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Question: Is there any formula for finding the $\operatorname{gcd}(\phi(n), n)$?

I'm not sure if this is a dumb question, but I couldn't find one myself and not on Wikipedia.

EDIT: To clarify what I'm trying to do:

I'm trying to solve another problem, where I have to plug the greatest common divisor into the Totient function again, and it would be fun if there was an expression for that so it maybe would simplify.

Casimir Rönnlöf
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    OEIS sequence [A009195](https://oeis.org/A009195). – Robert Israel Mar 15 '20 at 17:15
  • @RobertIsrael Pardon me, I'm quite new to OEIS, the formula section leads to other sequences, does this mean the problem has only been partially solved or? – Casimir Rönnlöf Mar 15 '20 at 17:31
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    Depends on what you really want to do. What is wrong with just $\text{gcd}(\phi(n),n)$? – Somos Mar 15 '20 at 17:43
  • @Somos I'm trying to solve another problem, where I have to plug the greatest common divisor into the Totient function again, and it would be fun if there was an expression for that so it maybe would simplify. – Casimir Rönnlöf Mar 15 '20 at 17:46
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    If there were a simpler expression the OEIS would probably have it. This is as simple as it gets unless I am very mistaken. Please edit your question to include your comment in the body of it. – Somos Mar 15 '20 at 17:49
  • @Somos Alright, thank you – Casimir Rönnlöf Mar 15 '20 at 17:59
  • @CasimirRönnlöf The edit is still not specific enough. Why don't you just post the concrete problem for which you need the value of this expression ? It is well possible that in the situation in your specific problem , $\ \gcd(\varphi(n),n)\ $ can be calculated as an expression by hand. A general simpler formula won't exist because if we have more than one prime factor, the gcd depends on the existence of a larger prime factor $q$ congruent $1$ to a smaller prime factor $p$ since in this case we get an extra prime factor $p$ in the factorization of $\varphi(n)$ – Peter Mar 16 '20 at 12:25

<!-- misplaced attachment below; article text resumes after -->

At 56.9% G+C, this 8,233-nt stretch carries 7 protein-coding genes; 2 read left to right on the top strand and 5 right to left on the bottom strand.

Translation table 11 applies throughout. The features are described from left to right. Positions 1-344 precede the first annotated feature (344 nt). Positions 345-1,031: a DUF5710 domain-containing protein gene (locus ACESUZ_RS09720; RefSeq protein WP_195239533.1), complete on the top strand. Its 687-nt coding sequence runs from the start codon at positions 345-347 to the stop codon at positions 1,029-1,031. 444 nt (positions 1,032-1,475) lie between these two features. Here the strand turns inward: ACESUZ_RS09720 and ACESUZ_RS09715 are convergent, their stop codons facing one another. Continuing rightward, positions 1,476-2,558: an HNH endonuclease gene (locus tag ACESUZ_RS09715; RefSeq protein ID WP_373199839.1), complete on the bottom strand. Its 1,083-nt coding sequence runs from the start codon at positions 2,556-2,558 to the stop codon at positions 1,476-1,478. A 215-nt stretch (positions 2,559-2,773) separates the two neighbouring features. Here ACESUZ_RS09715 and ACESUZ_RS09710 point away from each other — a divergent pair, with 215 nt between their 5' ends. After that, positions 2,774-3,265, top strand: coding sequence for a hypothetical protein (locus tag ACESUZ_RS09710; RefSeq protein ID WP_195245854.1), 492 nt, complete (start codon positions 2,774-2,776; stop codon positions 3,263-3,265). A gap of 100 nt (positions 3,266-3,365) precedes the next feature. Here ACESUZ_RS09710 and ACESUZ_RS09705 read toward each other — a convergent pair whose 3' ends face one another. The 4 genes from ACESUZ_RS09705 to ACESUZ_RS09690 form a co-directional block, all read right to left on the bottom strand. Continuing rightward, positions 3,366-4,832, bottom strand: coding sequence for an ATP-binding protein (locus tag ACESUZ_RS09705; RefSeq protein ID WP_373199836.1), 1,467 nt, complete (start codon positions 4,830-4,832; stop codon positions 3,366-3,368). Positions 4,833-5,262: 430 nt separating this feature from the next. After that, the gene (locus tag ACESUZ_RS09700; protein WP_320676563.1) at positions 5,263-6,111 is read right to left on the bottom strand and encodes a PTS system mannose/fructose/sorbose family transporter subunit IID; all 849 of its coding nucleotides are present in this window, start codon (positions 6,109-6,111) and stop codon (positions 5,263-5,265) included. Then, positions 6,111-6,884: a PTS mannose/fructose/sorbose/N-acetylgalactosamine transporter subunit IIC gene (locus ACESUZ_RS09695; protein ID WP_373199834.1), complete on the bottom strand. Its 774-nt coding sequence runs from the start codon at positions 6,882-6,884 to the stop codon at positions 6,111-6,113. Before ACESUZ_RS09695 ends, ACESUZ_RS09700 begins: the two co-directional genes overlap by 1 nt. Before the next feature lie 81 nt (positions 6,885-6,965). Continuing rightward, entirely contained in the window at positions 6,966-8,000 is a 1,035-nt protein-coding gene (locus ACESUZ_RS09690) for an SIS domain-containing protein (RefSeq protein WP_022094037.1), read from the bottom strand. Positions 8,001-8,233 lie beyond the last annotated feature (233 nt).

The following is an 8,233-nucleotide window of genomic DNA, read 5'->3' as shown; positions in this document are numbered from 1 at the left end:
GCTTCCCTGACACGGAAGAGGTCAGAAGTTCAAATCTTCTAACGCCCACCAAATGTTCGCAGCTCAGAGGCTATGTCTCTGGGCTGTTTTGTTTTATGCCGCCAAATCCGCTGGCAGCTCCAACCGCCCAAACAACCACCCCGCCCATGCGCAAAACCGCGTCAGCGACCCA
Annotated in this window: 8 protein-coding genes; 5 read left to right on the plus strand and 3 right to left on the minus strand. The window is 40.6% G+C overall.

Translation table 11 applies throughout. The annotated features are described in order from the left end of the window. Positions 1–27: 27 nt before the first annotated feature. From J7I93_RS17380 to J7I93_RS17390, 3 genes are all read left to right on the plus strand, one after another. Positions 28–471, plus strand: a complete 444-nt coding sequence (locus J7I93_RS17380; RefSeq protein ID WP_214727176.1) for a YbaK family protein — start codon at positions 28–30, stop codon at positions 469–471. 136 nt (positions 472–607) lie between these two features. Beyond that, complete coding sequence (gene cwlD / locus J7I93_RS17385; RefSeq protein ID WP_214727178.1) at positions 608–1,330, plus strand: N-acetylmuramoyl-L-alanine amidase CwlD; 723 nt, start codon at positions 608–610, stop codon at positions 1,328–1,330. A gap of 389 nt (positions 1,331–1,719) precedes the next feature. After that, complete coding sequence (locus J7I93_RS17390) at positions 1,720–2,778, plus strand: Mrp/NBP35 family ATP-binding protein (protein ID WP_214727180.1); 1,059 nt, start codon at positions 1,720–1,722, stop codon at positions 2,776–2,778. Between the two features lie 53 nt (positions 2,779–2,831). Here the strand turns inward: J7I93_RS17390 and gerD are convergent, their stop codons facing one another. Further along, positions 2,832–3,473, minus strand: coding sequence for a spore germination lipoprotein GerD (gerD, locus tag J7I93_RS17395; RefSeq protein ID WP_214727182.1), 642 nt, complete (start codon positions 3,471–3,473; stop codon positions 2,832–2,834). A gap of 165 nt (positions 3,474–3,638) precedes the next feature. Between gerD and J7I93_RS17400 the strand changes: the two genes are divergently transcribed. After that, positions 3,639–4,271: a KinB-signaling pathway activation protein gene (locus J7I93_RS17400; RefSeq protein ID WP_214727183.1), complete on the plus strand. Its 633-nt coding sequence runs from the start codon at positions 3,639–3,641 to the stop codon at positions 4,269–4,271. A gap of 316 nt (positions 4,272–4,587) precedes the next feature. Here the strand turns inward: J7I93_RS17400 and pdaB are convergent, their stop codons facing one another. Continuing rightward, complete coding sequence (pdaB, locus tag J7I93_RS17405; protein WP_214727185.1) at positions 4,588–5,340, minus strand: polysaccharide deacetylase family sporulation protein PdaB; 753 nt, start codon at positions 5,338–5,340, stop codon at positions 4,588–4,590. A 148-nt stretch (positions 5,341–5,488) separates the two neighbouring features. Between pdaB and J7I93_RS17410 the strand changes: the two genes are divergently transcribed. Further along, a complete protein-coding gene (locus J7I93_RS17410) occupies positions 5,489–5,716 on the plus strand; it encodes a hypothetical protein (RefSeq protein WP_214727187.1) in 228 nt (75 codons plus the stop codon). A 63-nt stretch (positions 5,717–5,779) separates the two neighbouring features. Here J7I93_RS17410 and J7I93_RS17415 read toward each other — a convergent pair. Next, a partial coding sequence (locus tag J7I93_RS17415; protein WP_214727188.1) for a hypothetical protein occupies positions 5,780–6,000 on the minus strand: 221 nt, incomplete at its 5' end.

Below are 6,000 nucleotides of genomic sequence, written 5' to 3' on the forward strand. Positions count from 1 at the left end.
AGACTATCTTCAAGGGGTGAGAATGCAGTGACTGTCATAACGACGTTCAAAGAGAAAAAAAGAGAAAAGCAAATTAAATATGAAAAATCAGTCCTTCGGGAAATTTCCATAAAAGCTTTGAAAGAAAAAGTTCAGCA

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    @Peter Sorry I was in a hurry yesterday and on phone. Coincidentally, I'm trying to give [this](https://math.stackexchange.com/questions/2657457/pythagorean-triples-that-survive-eulers-totient-function) problem a try, which you have also worked on. Basically I'm just "doodling" around, trying to simplify the 3rd equation given in the problem and the term $\phi(n\phi(n))$ appeared, and since $n$ and $\phi(n)$ are not necessarily relatively prime, I used the formula $$\phi(nm)=\phi(n)\phi(m)\frac{d}{\phi(d)}$$ where $d$ is $\operatorname{gcd}(m,n)$. – Casimir Rönnlöf Mar 16 '20 at 12:48

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There's no known closed expression about what you're asking.

However we can do a little bit better than that if we know the factorization of the integer $ n \ = \ p_1^{k_1}...p_r^{k_r}$

$\phi(n) \ = \ p_1^{k_1}...p_r^{k_r}(\frac{p_1 - 1}{p_1})...(\frac{p_r - 1}{p_r}) \ = \ p_1^{k_1-1}...p_1^{k_r-1}(p_1-1)...(p_r-1)$

$\gcd(\phi(n), n)\ =\ \gcd (p_1^{k_1-1}...p_1^{k_r-1}(p_1-1)...(p_r-1),\ p_1^{k_1}...p_r^{k_r})\ =\\ p_1^{k_1-1}...p_1^{k_r-1}\gcd((p_1-1)...(p_r-1), p_1...p_r)$